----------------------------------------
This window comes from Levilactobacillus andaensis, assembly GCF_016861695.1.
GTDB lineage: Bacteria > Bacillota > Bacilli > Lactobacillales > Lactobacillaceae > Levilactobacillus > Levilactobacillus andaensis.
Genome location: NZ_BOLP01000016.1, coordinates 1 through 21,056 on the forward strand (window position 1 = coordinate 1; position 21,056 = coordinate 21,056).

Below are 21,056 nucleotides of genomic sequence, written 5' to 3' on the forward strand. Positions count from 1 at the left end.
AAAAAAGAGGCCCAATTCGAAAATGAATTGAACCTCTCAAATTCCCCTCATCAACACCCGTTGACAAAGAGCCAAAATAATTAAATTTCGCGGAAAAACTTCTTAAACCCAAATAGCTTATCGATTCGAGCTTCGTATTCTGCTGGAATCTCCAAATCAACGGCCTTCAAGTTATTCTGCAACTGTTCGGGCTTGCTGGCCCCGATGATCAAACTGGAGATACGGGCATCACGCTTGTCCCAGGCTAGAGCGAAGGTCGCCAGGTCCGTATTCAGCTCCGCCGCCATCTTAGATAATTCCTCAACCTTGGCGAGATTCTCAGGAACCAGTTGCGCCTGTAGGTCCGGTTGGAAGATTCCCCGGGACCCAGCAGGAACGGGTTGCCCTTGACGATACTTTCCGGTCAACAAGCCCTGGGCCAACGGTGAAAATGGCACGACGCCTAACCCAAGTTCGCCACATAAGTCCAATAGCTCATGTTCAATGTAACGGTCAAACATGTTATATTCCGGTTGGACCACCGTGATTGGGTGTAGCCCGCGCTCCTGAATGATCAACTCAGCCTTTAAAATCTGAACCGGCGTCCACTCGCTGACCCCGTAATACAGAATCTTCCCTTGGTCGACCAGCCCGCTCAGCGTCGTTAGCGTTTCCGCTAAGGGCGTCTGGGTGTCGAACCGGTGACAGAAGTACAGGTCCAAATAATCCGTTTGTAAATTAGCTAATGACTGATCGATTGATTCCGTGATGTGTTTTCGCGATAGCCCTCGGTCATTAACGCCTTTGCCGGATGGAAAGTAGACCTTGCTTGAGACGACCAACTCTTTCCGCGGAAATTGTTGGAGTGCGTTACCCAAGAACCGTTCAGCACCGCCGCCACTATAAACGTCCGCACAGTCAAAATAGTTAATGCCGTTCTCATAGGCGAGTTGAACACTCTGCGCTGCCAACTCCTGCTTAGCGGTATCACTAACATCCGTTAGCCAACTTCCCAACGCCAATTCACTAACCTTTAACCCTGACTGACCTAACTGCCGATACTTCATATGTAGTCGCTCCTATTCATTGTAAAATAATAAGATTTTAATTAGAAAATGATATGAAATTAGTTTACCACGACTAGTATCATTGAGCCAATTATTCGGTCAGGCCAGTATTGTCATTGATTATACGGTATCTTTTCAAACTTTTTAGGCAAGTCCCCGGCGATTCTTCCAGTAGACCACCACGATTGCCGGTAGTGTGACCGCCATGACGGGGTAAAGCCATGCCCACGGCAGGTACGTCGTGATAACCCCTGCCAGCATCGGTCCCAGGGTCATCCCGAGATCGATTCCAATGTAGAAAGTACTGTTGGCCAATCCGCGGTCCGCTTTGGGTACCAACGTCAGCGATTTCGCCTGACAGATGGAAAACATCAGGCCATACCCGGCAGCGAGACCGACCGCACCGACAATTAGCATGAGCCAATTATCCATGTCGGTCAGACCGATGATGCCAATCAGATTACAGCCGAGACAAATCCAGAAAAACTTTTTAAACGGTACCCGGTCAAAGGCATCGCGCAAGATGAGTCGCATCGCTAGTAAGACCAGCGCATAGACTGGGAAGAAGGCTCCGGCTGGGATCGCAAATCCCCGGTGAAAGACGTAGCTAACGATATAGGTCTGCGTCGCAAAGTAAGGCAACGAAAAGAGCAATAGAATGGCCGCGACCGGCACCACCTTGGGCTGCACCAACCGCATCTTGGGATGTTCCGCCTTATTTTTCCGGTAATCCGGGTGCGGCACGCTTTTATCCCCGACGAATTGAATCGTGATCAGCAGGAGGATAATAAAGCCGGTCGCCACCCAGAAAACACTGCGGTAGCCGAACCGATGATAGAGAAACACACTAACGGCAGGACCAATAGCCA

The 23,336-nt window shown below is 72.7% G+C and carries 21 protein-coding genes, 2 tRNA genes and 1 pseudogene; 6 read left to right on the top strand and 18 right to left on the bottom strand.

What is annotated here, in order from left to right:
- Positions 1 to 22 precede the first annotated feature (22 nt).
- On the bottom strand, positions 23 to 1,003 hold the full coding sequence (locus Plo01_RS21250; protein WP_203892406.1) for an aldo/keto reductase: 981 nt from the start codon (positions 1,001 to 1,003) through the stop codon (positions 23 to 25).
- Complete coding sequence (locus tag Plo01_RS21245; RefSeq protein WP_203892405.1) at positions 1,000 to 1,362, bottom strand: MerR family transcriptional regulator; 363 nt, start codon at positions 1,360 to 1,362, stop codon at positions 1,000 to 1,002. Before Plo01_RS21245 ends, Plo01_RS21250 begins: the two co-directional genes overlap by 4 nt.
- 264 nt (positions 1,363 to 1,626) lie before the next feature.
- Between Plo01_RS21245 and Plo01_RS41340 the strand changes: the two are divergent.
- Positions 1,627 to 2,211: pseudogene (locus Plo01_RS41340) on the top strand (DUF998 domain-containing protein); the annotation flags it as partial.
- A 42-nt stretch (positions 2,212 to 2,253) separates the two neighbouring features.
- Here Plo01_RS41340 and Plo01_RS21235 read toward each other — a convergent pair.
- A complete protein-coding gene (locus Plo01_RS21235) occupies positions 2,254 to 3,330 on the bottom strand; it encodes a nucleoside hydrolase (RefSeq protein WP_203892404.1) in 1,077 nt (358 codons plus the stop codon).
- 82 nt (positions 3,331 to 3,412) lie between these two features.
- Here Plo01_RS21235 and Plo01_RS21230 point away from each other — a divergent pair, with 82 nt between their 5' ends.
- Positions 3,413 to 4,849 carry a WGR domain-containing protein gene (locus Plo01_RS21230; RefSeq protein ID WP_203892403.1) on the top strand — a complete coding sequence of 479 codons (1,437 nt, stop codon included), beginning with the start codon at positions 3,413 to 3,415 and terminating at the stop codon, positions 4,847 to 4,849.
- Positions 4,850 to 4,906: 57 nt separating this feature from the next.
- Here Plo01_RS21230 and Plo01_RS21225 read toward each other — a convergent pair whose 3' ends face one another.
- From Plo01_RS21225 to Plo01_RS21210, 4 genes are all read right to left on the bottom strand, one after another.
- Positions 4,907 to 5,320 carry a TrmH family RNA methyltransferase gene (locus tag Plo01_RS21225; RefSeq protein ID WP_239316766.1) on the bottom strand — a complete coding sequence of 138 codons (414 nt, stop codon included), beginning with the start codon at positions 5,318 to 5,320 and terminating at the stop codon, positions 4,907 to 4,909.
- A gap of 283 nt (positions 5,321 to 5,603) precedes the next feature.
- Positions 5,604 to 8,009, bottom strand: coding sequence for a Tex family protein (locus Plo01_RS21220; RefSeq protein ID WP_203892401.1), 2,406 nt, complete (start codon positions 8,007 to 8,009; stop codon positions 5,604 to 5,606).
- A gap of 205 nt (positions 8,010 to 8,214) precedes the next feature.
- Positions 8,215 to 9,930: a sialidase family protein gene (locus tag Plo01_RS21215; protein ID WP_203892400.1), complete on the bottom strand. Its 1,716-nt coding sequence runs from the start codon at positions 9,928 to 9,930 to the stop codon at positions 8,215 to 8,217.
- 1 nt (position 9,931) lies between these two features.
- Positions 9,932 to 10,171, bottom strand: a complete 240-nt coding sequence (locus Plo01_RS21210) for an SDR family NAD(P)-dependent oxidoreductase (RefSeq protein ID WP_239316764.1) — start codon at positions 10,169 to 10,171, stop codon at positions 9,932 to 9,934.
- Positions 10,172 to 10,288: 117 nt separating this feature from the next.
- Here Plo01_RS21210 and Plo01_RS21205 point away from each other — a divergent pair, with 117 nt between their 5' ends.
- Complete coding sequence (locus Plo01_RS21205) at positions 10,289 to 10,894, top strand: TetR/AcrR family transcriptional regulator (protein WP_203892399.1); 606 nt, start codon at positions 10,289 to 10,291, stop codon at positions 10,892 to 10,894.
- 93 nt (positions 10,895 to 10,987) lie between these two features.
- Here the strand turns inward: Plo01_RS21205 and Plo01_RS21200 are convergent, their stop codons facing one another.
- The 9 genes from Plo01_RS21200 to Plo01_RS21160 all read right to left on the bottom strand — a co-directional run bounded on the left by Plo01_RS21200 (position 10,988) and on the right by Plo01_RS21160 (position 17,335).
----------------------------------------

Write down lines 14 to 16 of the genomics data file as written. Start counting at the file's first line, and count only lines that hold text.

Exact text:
- A 42-nt stretch (positions 2,212 to 2,253) separates the two neighbouring features.
- Here Plo01_RS41340 and Plo01_RS21235 read toward each other — a convergent pair.
- A complete protein-coding gene (locus Plo01_RS21235) occupies positions 2,254 to 3,330 on the bottom strand; it encodes a nucleoside hydrolase (RefSeq protein WP_203892404.1) in 1,077 nt (358 codons plus the stop codon).